The excavation of building remains in Stratum III that had previously been excavated was completed. Two construction phases, dating to Early Bronze IV, were discerned. Five walls (W202, W203, W204, W205, W206) were ascribed to the early phase; Wall 204 was a partition wall. The doorway to the building (width 0.6 m) was located between W205 and W206. The tamped-earth floor in the early phase (L4018) was overlaid with a burnt layer that contained a large quantity of potsherds, flint implements and animal bones. An installation (0.6 × 0.6 m) built of small pebbles was exposed in the corner formed by W202 and W204. The later phase of the building had a floor of small pebbles and tamped soil (L4005). Wall 204 and the installation were canceled in this phase. A stone socket was preserved in the building’s entrance of this phase.
Two construction phases, dating to Middle Bronze IIB, were discerned in Stratum II. An open courtyard, which had a tabun (L4020) and a circular installation that was dug into the soil (L4017; diam. 0.8 m, depth 0.52 m), was ascribed to the early phase. Potsherds, a worked black stone, a stone weight and animal bones were found in the installation. A wall (W207) was built in the later phase and the installations were canceled. Installation 4017 was blocked with stones and large fragments of pottery vessels and a floor overlaid the tabun. The floor (L4006; 4.5 × 4.5 m) consisted of stone slabs (average size 0.3 × 0.4 m) and abutted W206, which continued from Stratum III and W207. It seems to have continued farther north, but was not preserved. Two column bases that were incorporated in the floor probably supported the ceiling of a room or a roofed courtyard.
The ceramic finds from Stratum III in the two areas dated to Early Bronze IV and those from Stratum II were from Middle Bronze IIB. The Stratum III ceramics in Area T included goblets (Fig. 3:1, 2), a cooking pot with a straight wall (Fig. 3:3), jars with an everted rim (Fig. 3:4–8, 16), a jar with a straight rim (Fig. 3:15), holemouth jars (Fig. 3: 9–11), a four-spout lamp (Fig. 3:12) and spouts (Fig. 3:13, 17), one of which was an especially large one that belonged to the early phase of the stratum. The characteristic designs on the pottery vessels from the period included straight and wavy combed decoration, rope ornamentation and herringbone patterns (Fig. 3:14). The ceramic finds from Stratum II in Area T included open bowls (Fig. 4:1, 2), cooking pots with straight walls (Fig. 4:3, 4) and jars with a thickened and stepped rim (Fig. 4:5–8). The ceramic finds from Stratum III in Area H included a large bowl with a sloping wall (Fig. 5:1), a small bowl with an inverted rim, adorned with a punctured decoration (Fig. 5:2), goblets decorated with straight and wavy combing (Fig. 5:3–7), jars with everted rims (Fig. 5:8–10), a jar with a ridged holemouth rim (Fig. 5:11) and holemouth jars (Fig. 5:12, 13). The Stratum II pottery in Area H included open round bowls (Fig. 6:1, 2), a cooking pot with a straight wall (Fig. 6:3), a cooking pot with an everted rim and curved wall (Fig. 6:4), jars (Fig. 6:5, 6), a ceramic stopper (Fig. 6:7) and an open bowl with a curved wall and ridged rim (Fig. 6:8). The flint tools collected from the two excavation areas included mostly flakes and a few implements that are not characteristic of a defined period, among them notched tools, denticulates, scrapers and awls. Noteworthy is a Canaanean sickle blade with an irregular retouch, which is common to Early Bronze IV (Fig. 7:1) and two sickle blades that bear the remains of a polished cutting edge that is common to Middle Bronze IIB (Fig. 7:2, 3).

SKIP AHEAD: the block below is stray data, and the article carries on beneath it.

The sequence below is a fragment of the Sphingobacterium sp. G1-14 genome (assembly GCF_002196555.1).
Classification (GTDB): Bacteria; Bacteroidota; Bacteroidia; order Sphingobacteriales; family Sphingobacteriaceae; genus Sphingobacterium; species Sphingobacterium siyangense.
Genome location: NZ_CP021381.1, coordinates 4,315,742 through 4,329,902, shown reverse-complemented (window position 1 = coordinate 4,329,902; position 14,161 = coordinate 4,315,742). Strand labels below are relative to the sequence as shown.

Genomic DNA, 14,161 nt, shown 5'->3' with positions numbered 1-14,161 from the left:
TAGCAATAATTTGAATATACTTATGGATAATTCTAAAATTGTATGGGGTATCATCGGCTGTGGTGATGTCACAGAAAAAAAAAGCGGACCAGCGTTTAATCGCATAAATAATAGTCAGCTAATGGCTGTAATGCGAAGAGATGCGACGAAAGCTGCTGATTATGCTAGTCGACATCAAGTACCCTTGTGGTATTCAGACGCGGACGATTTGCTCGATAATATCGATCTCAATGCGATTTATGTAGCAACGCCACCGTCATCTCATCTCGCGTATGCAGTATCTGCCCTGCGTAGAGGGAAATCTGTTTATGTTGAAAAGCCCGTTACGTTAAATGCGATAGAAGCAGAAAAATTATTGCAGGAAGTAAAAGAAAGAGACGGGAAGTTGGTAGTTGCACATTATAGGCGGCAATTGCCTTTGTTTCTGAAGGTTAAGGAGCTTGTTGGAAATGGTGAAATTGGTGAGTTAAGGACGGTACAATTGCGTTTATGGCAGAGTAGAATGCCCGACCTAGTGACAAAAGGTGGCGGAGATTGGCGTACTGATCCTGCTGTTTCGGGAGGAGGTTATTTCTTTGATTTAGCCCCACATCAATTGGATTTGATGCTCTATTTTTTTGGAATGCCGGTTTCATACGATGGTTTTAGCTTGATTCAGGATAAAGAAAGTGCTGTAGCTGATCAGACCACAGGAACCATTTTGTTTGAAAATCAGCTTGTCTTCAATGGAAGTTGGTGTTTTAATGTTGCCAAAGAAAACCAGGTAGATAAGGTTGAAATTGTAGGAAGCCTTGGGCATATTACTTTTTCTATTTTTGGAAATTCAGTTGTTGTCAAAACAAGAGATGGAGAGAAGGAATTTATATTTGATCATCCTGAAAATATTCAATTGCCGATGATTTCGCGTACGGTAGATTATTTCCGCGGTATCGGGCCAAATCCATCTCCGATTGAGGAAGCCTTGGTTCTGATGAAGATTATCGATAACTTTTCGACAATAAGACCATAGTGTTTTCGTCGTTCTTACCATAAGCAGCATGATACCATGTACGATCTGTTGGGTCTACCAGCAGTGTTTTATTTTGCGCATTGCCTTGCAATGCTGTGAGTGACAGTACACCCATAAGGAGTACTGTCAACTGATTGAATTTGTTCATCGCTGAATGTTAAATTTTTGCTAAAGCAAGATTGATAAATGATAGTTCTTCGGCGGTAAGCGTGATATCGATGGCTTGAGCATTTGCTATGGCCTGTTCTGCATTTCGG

The analysis of the zoological remains had shown that the bones from Stratum III belonged to 1 sheep/goat, 1 bovine and 1 domestic pig, whereas the bones from Stratum II belonged to 2 sheep/goats and 1 bovine.